"No, it's core strength and stretch."
“Nooooooo!!”  I say, probably too loudly.  I think I actually stamped a foot.  I was so looking forward to the warmth, the love, the comraderie of a kundalini class.  I didn't want the rigors and work of a core class with people I didn’t know!

"There a kundalini class later today." She said helpfully.  How could she know that this was my ONE chance to get out the house and get to class this weekend, that I had a baby at home and a husband itching to get back to work (on the house, our taxes, there's always something).  It's a 24 minute drive there, 24 mins back, I'd never get out again the same day and we had plans for all day Sunday.  

"No, I have a baby I can't just come back when I want."  I said, irritated, disappointed.  I try to shrug it off again.  As part of my deepening yoga journey I’ve started to trust in mistakes.  Sometimes you get what you really need when you get what you didn’t want.

"Ok I'm here.  Guess I'm lucky there was a class at all.  Core strength and stretch it is.”  I say to no one in particular.
"You may regret that."  Someone said with a rueful smile.  Greeeeaaat.

The teacher came over and introduced herself.  I can't remember her name because I was obsessing over the fact that when I introduced MYSELF I said my name was Angela, not Angie as they knew me around the studio.  The formal, distancing of my name that I use when shy/nervous or trying to be professional.  A barrier between me and whomever I am talking to.  Once again for reasons I can't explain I blurted out that I used to work here but then had a baby.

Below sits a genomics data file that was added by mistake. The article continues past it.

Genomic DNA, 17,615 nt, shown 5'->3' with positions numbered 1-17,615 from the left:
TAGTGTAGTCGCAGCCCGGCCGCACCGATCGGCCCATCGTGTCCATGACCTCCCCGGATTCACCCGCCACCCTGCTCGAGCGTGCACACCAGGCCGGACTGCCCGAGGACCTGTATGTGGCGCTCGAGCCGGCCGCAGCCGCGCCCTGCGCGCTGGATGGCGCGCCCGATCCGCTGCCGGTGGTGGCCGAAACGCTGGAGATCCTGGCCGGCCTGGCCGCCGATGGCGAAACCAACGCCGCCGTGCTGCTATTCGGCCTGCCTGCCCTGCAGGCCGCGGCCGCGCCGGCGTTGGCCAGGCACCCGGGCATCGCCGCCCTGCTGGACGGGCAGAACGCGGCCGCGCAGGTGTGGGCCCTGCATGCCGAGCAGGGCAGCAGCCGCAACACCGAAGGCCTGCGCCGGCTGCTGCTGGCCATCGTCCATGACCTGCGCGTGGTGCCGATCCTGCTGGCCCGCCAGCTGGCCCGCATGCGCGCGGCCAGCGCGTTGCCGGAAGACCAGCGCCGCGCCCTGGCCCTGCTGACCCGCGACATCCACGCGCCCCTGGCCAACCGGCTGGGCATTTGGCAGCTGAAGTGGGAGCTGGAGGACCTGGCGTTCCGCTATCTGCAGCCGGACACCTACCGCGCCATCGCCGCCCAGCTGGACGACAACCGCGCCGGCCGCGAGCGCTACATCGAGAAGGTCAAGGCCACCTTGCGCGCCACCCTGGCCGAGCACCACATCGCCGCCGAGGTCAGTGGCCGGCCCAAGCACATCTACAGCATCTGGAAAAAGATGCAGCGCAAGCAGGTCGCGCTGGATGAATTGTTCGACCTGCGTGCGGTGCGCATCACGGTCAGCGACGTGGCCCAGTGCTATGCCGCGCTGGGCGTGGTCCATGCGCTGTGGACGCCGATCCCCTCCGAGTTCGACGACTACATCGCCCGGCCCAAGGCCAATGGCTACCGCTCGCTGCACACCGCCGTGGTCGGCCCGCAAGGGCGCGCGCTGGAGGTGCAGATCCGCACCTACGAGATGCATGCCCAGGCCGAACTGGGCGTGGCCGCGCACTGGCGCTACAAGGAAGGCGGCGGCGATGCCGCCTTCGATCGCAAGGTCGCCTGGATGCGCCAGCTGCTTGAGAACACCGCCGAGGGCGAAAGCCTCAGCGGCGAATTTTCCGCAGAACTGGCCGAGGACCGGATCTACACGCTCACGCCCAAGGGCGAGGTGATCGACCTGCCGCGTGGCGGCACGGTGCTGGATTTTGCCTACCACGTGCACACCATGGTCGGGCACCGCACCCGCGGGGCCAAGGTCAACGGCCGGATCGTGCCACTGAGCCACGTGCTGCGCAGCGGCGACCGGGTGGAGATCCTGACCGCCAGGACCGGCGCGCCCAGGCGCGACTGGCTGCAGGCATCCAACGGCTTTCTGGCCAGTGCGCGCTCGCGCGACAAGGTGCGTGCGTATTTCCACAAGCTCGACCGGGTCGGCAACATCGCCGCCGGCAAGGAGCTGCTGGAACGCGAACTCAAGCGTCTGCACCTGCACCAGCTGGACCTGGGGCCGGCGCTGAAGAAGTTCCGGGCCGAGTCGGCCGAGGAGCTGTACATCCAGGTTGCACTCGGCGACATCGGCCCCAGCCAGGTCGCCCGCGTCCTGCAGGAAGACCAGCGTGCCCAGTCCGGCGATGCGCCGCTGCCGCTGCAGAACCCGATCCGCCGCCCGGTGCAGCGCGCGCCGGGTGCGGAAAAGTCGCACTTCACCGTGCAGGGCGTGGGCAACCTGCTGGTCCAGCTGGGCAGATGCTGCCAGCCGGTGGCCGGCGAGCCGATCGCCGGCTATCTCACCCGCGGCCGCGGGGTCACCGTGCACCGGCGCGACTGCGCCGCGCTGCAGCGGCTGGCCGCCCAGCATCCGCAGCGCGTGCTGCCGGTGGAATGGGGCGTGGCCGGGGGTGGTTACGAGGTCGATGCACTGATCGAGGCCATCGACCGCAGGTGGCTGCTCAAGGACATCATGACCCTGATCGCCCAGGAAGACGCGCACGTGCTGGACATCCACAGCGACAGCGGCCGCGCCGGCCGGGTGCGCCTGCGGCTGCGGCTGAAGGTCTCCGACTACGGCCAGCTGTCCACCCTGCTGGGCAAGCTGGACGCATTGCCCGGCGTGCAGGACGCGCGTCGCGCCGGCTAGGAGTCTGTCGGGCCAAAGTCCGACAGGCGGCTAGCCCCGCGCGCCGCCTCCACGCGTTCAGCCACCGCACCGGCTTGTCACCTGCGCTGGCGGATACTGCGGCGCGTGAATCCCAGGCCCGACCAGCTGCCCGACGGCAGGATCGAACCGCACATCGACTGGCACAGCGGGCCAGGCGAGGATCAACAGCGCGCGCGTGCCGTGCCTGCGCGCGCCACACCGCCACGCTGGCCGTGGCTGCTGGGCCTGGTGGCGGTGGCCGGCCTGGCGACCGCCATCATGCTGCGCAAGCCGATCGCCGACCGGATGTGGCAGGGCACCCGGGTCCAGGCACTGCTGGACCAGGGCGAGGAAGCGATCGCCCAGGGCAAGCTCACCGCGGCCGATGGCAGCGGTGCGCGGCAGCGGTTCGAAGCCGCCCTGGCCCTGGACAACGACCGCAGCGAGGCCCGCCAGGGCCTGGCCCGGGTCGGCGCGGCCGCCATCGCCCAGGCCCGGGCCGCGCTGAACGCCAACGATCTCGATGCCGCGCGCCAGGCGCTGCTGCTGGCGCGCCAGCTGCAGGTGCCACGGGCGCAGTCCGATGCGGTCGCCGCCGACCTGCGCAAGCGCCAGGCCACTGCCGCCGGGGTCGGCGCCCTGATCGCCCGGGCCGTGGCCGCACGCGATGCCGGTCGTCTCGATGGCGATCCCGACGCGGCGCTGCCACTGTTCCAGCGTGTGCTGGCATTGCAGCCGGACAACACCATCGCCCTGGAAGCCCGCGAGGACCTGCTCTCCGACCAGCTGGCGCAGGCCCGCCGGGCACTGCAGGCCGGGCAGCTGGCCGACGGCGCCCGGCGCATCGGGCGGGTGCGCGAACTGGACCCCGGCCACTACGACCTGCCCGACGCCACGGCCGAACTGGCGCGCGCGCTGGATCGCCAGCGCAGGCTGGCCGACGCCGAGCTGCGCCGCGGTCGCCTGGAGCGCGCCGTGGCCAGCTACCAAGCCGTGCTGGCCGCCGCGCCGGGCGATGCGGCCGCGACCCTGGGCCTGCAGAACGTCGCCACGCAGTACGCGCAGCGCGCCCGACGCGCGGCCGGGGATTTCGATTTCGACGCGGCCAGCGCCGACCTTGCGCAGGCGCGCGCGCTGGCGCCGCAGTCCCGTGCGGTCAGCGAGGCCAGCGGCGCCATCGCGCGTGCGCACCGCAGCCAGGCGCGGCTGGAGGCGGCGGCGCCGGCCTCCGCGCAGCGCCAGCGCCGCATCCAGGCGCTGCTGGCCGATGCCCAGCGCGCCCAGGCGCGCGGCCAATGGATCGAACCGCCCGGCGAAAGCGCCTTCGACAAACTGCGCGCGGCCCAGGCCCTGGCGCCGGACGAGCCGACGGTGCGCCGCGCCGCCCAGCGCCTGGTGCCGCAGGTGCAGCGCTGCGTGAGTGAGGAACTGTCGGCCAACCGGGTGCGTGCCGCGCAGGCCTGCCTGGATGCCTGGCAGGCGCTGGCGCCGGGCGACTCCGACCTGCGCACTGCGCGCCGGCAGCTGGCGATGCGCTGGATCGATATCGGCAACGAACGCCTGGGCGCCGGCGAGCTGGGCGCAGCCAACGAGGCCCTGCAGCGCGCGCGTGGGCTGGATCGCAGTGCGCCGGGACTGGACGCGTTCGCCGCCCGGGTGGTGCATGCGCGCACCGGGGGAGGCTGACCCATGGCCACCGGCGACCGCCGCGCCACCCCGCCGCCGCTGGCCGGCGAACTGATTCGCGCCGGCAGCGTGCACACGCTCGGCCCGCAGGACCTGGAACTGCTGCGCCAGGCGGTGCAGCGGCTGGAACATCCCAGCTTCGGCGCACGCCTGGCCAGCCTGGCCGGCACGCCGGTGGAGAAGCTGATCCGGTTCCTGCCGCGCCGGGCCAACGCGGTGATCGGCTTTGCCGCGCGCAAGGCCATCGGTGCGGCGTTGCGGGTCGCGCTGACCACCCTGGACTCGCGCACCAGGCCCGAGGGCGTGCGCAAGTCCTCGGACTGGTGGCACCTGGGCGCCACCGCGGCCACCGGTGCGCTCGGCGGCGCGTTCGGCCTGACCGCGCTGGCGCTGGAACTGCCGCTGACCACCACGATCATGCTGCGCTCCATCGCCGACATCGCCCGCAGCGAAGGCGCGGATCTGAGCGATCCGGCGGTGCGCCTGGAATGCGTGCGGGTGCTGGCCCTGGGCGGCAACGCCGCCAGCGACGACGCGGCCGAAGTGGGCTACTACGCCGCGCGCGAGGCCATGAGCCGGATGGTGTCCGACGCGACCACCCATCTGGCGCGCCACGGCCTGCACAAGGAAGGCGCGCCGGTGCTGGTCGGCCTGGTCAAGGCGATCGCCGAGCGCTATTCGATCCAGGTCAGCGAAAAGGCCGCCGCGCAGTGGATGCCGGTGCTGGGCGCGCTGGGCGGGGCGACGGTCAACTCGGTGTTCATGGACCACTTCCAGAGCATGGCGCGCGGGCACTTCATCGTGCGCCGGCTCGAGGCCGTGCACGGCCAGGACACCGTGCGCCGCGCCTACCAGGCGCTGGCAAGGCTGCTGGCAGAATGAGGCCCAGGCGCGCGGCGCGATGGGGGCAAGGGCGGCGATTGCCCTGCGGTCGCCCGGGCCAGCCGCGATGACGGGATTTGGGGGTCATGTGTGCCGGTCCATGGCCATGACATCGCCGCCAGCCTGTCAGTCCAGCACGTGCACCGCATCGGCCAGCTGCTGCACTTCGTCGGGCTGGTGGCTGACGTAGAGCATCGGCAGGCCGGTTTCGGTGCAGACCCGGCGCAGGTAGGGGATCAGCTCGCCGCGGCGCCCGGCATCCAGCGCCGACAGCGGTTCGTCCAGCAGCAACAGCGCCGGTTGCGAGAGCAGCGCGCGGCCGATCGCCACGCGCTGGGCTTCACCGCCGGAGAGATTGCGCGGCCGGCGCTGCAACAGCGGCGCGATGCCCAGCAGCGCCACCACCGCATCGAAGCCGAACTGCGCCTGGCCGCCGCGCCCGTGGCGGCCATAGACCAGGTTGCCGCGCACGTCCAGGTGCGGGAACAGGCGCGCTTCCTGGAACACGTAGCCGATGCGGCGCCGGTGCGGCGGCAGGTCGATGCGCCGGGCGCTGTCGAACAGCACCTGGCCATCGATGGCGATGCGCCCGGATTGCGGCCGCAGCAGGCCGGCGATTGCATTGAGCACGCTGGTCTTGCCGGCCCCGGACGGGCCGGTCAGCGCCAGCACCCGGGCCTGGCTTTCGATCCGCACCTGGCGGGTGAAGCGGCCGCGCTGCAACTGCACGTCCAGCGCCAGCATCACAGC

Change.  I usually love it.  Today I hated it.  I try to let it remind me to appreciate the way things are here, right now, because I will never be back here again in this time, in this space, in this house, in this state, in this world the way it is right now.  Off to class I go.

And of course it was exactly what I needed.  All the physical work and stress of moving had really taken a toll on my body. Then there is 'that moment.'  THE moment, half-way into class, when my body is warmed up and my frenetic, self-absorbed thoughts finally stutter to a slow crawl is when ‘it’ finally happens. 


Then gratitude.  Or maybe its the gratitude and then the joy they’re all mixed up together.  That feeling washes over me and the world shifts.  For just a fleeting second or two my mind is centered, my body reveling in the transitions between warrior one and warrior two.  I feel playful and grounded and whole all at the same time.  I am reminded that although the world spins crazily around me changing everyone and everything I know, there are some things that never change.

The sunlight streaming into the windows didn’t change.  The fans lazily twirling didn’t change.  The candles, the love and thought that went into the design of this most cozy and inviting of spaces didn’t change.  

I don’t know how many times I will get a chance to practice here before we move but I will savor every one.  Even if no one in the room knows me, even if the class I signed up for wasn't the class I wanted.  

I am reminded how sad I was to leave Moncton, how much I miss my friends and family.    (Robert Louis <ahem> Stevensen...)  

But if I had never left I wouldn’t have found this studio, or discovered Kundalini Yoga, or met Masuda, or Tina, or all of the wonderful teachers that helped me deepen my practice.  I am so grateful to all of them, and to have had this experience.